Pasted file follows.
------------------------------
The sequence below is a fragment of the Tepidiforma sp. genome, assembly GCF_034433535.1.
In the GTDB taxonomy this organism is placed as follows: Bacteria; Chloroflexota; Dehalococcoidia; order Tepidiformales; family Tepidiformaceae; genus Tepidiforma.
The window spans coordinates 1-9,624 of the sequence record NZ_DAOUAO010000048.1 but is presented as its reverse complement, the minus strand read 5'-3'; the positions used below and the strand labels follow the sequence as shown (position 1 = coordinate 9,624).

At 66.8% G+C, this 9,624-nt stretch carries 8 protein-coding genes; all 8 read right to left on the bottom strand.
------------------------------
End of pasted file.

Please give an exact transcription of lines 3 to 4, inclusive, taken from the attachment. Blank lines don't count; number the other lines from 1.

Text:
The window spans coordinates 1-9,624 of the sequence record NZ_DAOUAO010000048.1 but is presented as its reverse complement, the minus strand read 5'-3'; the positions used below and the strand labels follow the sequence as shown (position 1 = coordinate 9,624).

At 66.8% G+C, this 9,624-nt stretch carries 8 protein-coding genes; all 8 read right to left on the bottom strand.